Facebook's environmental score

Environmental score: 0.07/100

Facebook's social score

Social score: 13.68/100

Facebook's governance score

Governance score: 8.28/100

Facebook's controversy score

Controversy score: 4/5

ESG scores also evaluate any incidences of controversy that a company has been involved in. Facebook scored a 4 out of 5 for controversy – the second-lowest score possible, reflecting that Facebook has a damaged public profile.

Environmental, social, and governance (ESG) summary

Facebook, Inc was last rated for ESG on: 2019-01-01.

Total ESG score 29.4
Total ESG percentile 59.14
Environmental score 0.07
Social score 13.68
Governance score 8.28
Level of controversy 4

Facebook share dividends

We're not expecting Facebook to pay a dividend over the next 12 months.

Facebook share price volatility

Over the last 12 months, Facebook's shares have ranged in value from as little as US$137.1006 up to US$304.67. A popular way to gauge a stock's volatility is its "beta".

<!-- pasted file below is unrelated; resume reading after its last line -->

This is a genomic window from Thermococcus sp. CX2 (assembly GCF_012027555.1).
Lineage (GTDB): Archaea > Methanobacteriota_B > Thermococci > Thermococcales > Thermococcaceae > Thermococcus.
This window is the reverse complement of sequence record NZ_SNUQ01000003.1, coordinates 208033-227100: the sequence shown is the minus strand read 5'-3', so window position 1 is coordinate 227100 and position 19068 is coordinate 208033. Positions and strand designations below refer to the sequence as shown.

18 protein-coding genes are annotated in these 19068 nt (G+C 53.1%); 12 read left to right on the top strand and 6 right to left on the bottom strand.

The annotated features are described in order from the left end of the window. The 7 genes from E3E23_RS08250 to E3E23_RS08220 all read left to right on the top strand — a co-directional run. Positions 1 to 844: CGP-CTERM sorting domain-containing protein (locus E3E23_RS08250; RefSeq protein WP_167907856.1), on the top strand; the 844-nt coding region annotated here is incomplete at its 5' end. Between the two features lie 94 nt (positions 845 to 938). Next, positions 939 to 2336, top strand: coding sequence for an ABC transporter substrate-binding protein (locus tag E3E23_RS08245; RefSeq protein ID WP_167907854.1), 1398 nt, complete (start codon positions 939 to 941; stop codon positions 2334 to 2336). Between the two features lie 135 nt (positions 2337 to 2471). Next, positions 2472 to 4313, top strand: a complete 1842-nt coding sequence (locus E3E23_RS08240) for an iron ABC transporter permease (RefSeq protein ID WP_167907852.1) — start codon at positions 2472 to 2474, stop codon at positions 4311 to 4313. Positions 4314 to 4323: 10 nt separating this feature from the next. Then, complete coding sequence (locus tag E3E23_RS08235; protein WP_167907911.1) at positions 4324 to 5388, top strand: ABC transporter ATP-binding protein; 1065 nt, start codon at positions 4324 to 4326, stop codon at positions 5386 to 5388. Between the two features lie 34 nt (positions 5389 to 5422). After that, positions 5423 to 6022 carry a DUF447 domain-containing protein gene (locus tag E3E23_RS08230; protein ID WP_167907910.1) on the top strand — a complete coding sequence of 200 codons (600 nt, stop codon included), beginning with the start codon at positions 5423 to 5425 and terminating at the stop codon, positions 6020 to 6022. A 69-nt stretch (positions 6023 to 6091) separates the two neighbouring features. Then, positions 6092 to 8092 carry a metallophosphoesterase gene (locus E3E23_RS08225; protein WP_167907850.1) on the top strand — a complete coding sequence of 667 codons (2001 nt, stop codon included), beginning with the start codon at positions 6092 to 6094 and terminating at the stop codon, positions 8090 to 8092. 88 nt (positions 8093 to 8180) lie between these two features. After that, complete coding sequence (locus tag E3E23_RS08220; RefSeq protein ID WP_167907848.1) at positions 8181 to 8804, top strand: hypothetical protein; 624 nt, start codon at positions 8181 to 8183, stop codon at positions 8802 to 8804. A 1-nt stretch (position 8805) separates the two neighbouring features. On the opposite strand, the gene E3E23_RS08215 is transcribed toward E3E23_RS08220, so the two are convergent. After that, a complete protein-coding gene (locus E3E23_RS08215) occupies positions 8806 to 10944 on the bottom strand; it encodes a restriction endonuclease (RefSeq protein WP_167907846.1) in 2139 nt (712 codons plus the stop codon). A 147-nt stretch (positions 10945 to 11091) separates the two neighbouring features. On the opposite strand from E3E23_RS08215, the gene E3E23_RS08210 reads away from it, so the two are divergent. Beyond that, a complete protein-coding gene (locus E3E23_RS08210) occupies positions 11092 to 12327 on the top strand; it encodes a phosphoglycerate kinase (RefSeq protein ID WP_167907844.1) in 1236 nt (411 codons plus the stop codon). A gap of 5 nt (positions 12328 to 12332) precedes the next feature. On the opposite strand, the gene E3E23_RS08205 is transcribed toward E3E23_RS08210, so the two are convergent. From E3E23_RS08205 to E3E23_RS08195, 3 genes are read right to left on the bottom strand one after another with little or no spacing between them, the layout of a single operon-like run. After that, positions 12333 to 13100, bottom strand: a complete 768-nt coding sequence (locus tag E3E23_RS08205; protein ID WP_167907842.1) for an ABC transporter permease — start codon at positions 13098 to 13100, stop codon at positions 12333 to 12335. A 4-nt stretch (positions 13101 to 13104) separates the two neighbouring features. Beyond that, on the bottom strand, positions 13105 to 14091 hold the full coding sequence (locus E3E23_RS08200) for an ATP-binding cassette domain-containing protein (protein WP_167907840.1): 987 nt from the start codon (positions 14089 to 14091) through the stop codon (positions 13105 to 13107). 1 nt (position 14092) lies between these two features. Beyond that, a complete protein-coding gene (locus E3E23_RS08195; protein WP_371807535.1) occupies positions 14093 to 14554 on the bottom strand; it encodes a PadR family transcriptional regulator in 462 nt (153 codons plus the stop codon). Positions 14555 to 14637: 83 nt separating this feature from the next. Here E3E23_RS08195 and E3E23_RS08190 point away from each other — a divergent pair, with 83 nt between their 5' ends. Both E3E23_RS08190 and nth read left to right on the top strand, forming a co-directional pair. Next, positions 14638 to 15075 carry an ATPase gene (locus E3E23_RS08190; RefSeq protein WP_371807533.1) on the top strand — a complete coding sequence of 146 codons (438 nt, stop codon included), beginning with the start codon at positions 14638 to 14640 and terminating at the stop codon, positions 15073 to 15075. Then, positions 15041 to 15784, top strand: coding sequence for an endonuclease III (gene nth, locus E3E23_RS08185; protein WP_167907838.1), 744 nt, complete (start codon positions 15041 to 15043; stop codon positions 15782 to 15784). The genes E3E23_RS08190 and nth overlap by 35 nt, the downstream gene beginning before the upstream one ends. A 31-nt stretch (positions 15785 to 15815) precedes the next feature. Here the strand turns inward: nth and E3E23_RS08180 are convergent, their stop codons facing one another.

FB.US volatility(beta: 1.18)Avg. volatility(beta: 1.00)LowHigh

Beta is a measure of a share's volatility in relation to the market. The market (NASDAQ average) beta is 1, while Facebook's is 1.1828. This would suggest that Facebook's shares are a little bit more volatile than the average for this exchange and represent, relatively-speaking, a slightly higher risk (but potentially also market-beating returns).

Facebook overview

Facebook, Inc. develops products that enable people to connect and share with friends and family through mobile devices, personal computers, virtual reality headsets, and in-home devices worldwide. The company's products include Facebook that enables people to connect, share, discover, and communicate with each other on mobile devices and personal computers; Instagram, a community for sharing photos, videos, and private messages; Messenger, a messaging application for people to connect with friends, family, groups, and businesses across platforms and devices; and WhatsApp, a messaging application that is used by people and businesses to communicate in a private way. It also provides Oculus, a hardware, software, and developer ecosystem, which allows people to come together and connect with each other through its Oculus virtual reality products. Facebook, Inc. was founded in 2004 and is headquartered in Menlo Park, California.